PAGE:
§ 2.43 p.m.
§ [The Question was as follows:
§ To ask Her Majesty's Government whether they are satisfied that there are adequate supplies of fresh food reaching Gibraltar to satisfy the requirements of the inhabitants.]
My Lords, I am grateful to my noble friend for that extraordinarily short reply. Can he say what steps will be taken to ensure that 517 the plight of the inhabitants of Gibraltar, who have been extremely loyal to this country, is alleviated, in so far as they do not at the moment receive any fresh milk but only bottled homogenised stuff; no fresh vegetables but only frozen and canned vegetables, and no fresh meat but only frozen meat?
My Lords, it is my understanding that fresh fruits and vegetables are imported into Gibraltar from Morocco, and in recent times, in smaller quantities, from Portugal. Fresh meat is imported from the United Kingdom, albeit in small quantities. The bulk of the meat imported into Gibraltar is in fact frozen meat, and I think my noble friend is partly on the target so far as milk is concerned. Fresh milk is not available in Gibraltar at the present time, but he is wrong in thinking that only homogenised milk is available: tinned and pasteurised milk are also available, and also small quantities of what I am told is "long life milk". I might perhaps add, for his information, that there are adequate supplies of powdered and tinned milk. Baby foods are imported from the United Kingdom.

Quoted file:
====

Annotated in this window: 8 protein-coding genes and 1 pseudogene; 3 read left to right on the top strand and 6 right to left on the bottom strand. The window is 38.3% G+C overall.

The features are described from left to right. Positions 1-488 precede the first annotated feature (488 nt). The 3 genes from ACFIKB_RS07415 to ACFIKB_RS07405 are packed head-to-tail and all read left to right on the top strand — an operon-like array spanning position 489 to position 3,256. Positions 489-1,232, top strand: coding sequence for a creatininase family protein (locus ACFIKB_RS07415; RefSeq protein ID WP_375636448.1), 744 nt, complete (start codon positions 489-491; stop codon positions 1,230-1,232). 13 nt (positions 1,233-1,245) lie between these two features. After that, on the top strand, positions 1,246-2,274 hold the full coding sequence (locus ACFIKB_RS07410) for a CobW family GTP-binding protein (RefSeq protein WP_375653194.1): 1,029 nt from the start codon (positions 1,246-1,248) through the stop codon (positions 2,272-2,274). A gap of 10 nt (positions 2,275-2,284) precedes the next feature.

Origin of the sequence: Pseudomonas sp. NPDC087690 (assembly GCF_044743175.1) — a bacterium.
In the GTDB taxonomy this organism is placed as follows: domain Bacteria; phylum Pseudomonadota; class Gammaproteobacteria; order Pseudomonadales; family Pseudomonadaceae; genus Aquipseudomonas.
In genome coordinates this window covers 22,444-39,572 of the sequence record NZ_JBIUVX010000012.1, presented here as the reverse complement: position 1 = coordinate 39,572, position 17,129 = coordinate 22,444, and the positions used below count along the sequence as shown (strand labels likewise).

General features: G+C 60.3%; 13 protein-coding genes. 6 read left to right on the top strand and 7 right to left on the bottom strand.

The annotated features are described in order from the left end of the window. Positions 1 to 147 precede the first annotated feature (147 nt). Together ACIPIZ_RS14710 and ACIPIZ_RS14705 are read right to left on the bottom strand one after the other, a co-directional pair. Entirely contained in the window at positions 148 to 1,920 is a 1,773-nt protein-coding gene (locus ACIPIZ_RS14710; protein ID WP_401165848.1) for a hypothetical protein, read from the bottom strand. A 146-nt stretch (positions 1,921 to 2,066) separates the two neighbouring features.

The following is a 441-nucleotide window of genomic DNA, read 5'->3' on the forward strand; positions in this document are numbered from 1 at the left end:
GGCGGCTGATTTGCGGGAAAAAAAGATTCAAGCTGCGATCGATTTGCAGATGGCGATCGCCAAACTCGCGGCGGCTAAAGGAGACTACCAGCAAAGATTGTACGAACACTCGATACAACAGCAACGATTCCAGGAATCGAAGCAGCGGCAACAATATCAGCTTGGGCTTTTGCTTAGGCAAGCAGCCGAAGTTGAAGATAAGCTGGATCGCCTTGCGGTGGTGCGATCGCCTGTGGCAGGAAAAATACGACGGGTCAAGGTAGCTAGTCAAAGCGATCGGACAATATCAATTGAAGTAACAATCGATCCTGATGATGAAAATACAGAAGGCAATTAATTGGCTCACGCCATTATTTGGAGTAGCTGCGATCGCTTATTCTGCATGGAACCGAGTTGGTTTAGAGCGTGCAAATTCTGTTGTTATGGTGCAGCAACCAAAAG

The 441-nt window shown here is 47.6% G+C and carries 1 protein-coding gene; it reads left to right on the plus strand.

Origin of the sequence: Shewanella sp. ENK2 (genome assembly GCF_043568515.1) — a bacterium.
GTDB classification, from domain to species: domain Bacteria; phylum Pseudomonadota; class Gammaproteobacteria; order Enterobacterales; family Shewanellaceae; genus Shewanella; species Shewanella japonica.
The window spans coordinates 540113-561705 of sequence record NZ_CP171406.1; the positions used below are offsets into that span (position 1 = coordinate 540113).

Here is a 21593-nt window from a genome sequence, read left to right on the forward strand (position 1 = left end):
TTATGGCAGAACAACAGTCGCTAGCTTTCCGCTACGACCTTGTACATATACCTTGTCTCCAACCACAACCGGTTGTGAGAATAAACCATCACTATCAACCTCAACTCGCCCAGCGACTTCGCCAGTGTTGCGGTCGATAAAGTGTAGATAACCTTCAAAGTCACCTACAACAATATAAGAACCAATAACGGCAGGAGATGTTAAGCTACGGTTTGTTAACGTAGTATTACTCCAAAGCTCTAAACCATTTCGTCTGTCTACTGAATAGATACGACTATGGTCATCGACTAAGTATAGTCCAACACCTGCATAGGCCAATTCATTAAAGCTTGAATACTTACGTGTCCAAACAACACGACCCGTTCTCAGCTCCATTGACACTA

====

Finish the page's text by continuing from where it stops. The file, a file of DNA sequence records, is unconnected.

§ LORD SHEPHERD
My Lords, may I congratulate the noble Earl on the amount of information he has given when answering for a Department for which he is not directly responsible? May I ask him a further question? The problem is not one really of adequate supplies but of the quality of the fruit and vegetables and the fact that they are left lying in the docks in Tangier, waiting for shipment. Can the noble Earl press the Department to proceed with the suggestion that refrigerated containers might be bought for Gibraltar, so as to ensure that fresh fruit and vegetables do not lose their quality while awaiting shipment from Tangier into Gibraltar?
My Lords, I should like to acknowledge the noble Lord's knowledge of and interest in this matter, which of course he went into very carefully on his visit to Gibraltar in September of last year. I know he looked into this position, but the suggestion was not followed up, following a report made by a representative from a prominent Covent Garden firm. But on the noble Lord's suggestion I will certainly look into the matter and see that it is pursued.
§ LORD SHEPHERD
My Lords, may I make one other point? I hope the noble Earl will do so, because when we paid the sums available to the Government of Gibraltar there was an amount which would have been available for this purpose. We left that sum in the hands of Her Majesty's Government and of the Government of Gibraltar. I therefore hope that Her Majesty's Government will press on in this matter.
§ LORD MERRIVALE